All in all, lots of good, lots of great, and a good helping of the not-good. An indelible part of Blue Jays history.
BlueMonday - Sunday, February 16 2020 @ 12:58 PM EST (#385846) #
I remember watching a beer league baseball game while visiting the Domican Republic. Every shortstop threw sidearm to first base like Tony did. It felt like he inspired a generation.
AWeb - Sunday, February 16 2020 @ 01:10 PM EST (#385847) #
I've never seen another fielder like him, with the side-arm, almost underarm throws, looping across the diamond to get runners just in time. As a kid it made no sense to me, and I don't think anyone I ever saw even tried to play it that way. The "used a milk-carton as a glove" legend (which happened to be true) was always a great tidbit. Seemed like a great man, sorry to hear he is gone. Condolences to his family and those that knew him.
Glevin - Sunday, February 16 2020 @ 01:43 PM EST (#385848) #
One of the all-time great Jays and such a joy to watch. So fluid in the field, unique batting stance, huge smile. A huge part of baseball fandom for all of us of a certain age. Very sad.
Mylegacy - Sunday, February 16 2020 @ 03:02 PM EST (#385849) #
Good bye Tony. You are missed. At least as long as I'm alive I can guarantee your memory lives on.

A few quickies:
- his flip throws to 1st. - his always getting hit on his skinny backside (it was quite amusing) - he was a two way star - his smile.

A bigger quickie: The Trade. (as my ancient organ formerly called my brain remembers it) First, it was a three for two trade. We got Carter, Alomar and Olerud for Tony and Fred (with Fred gone it opened 1st for Olerud). Secondly, I remember there being serious concerns that Tony was going to quit baseball and open a church. I suspect the team was afraid they might lose him for nothing.

Final personal message about Tony: If his god exists he just got a spectacular new addition to his forever team in heaven. If his god does, or does not, exist humans just lost a spectacular member of our team.
Vulg - Sunday, February 16 2020 @ 06:03 PM EST (#385851) #
RIP to one of my all time favourites. Tony was right up there with Robbie in terms of pure enjoyment to watch. I lost track of how many times I made myself look foolish trying to emulate that flip throw as a kid.
Magpie - Sunday, February 16 2020 @ 06:49 PM EST (#385852) #
watching him get hit in the head (after hitting a grand slam, I think.)

Fernandez had indeed hit a grand slam off Bobby Witt, way back in the second inning of a wild game in Arlington. The Rangers had rallied to take the lead and the the Jays tied the game at 9-9 in the seventh. Kelly Gruber led off the eighth with a homer to put the Jays ahead. Fernandez was the next batter, and Cecilio Guante hit him in the face with an 0-2 pitch. And yes, lots of us wondered about that at the time. Some people said "Guante's from the Dominican, too. He wouldn't have done that." As if everyone from the Dominican were all best buddies.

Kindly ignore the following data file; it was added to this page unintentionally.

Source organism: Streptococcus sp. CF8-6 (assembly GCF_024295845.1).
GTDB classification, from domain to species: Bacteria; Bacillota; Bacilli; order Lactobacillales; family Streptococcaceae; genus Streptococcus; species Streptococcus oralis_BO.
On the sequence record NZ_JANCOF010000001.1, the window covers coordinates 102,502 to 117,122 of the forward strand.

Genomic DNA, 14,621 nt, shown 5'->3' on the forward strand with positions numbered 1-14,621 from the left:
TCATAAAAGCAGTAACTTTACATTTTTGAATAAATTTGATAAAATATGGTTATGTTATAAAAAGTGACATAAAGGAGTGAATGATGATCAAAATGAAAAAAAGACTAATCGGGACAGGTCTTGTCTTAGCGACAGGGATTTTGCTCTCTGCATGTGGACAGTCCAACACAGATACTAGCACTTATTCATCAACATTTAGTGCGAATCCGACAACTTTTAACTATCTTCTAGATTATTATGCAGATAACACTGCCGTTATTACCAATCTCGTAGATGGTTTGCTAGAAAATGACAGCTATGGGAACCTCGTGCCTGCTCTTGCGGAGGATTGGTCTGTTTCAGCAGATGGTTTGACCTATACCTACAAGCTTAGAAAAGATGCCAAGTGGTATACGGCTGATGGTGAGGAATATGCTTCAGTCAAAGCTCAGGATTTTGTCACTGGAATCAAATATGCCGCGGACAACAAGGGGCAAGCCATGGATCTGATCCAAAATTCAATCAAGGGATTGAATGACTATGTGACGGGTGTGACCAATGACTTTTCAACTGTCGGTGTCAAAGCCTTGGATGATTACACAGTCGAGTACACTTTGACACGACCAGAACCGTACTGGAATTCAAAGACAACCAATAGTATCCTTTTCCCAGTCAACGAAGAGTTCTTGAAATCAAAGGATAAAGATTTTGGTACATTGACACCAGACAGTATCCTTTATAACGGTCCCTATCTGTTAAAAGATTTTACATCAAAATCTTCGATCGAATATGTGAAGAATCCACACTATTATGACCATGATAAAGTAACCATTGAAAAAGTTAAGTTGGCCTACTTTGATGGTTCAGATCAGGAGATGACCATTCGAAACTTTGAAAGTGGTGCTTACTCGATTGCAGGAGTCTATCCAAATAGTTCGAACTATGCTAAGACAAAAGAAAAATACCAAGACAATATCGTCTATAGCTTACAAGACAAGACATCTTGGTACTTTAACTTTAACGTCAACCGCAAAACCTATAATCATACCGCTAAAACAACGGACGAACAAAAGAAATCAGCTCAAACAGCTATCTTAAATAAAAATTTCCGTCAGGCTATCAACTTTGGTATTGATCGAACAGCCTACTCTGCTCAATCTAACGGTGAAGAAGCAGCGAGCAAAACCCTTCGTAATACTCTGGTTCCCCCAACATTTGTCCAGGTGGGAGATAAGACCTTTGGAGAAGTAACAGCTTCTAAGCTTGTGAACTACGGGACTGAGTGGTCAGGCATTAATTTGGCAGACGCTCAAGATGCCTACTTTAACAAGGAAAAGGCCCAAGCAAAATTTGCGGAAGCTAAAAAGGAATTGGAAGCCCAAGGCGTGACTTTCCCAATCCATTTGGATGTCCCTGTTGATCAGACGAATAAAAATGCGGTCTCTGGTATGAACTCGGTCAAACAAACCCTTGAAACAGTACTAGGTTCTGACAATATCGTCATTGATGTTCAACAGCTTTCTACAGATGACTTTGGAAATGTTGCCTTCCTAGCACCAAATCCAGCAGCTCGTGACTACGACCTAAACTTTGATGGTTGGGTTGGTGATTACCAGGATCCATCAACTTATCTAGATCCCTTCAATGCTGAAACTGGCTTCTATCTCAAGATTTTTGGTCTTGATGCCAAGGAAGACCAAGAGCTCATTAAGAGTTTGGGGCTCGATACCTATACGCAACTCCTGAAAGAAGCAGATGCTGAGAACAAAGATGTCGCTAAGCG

It was the Jays' fourth game of the young season. They went 7-14 while Fernandez was out, so the ice was cracking beneath Jimy Williams' feet by the time he came back.

What a strange, weird career he had. In his first full season at AAA, just 20 years old, he hit .302 at Syracuse. Which was not a good place to hit. So naturally the Jays sent him back to Syracuse, so Alfredo Griffin could take his .289 OnBase out to shortstop every day. Fernandez hit .300 in Syracuse again, and earned a September call-up. He was going to open with the team in 1984, but got hurt in spring training. And Alfredo was still around. They shared the shortstop job over the second half of the season, Griffin was traded away that off-season, and Fernandez finally had the job to himself in 1985. And for three years there, he was impossibly beautiful to watch. He had some very bad luck along the way, and he made some very unfortunate career decisions. He's not going to the Hall of Fame, but he was certainly a better player - a better hitter and a better shortstop - than Omar Vizquel.
John Northey - Sunday, February 16 2020 @ 08:02 PM EST (#385853) #
Magpie - excellent point about Fernandez vs Vizquel.  Was there any point in their careers any sane person would've traded them 1 for 1?  I'd say only at the very end of Fernandez' career.
In 1989 Vizquel made it to the majors at 22.  50 OPS+, just a glove nothing else.  Age 25 he had a 95 OPS+ , 29 a 98, the other 6 years in there were all sub 80, 4 of them sub 70.  Meanwhile from 1989 to 1996 Fernandez had a 96 OPS+.  1996 was the year Fernandez missed a full year, thus opening up the spot for Jeter.

1997/98/99 WAR's of 2.2, 2.8, 3.3 then the bizarre trip to Japan.  Those were 3 of Vizquel's best years - 3.5, 3.4, 6.0.

Fernanez's WAR was only negative his final season, when he was just a pinch hitter.  By coincidence that was also a negative WAR year for Vizquel.   Over the final 11 years VIzquel got he had a 14.1 WAR, 3 times negative, just 0.6 over his last 6 years (made $15 million for those years too).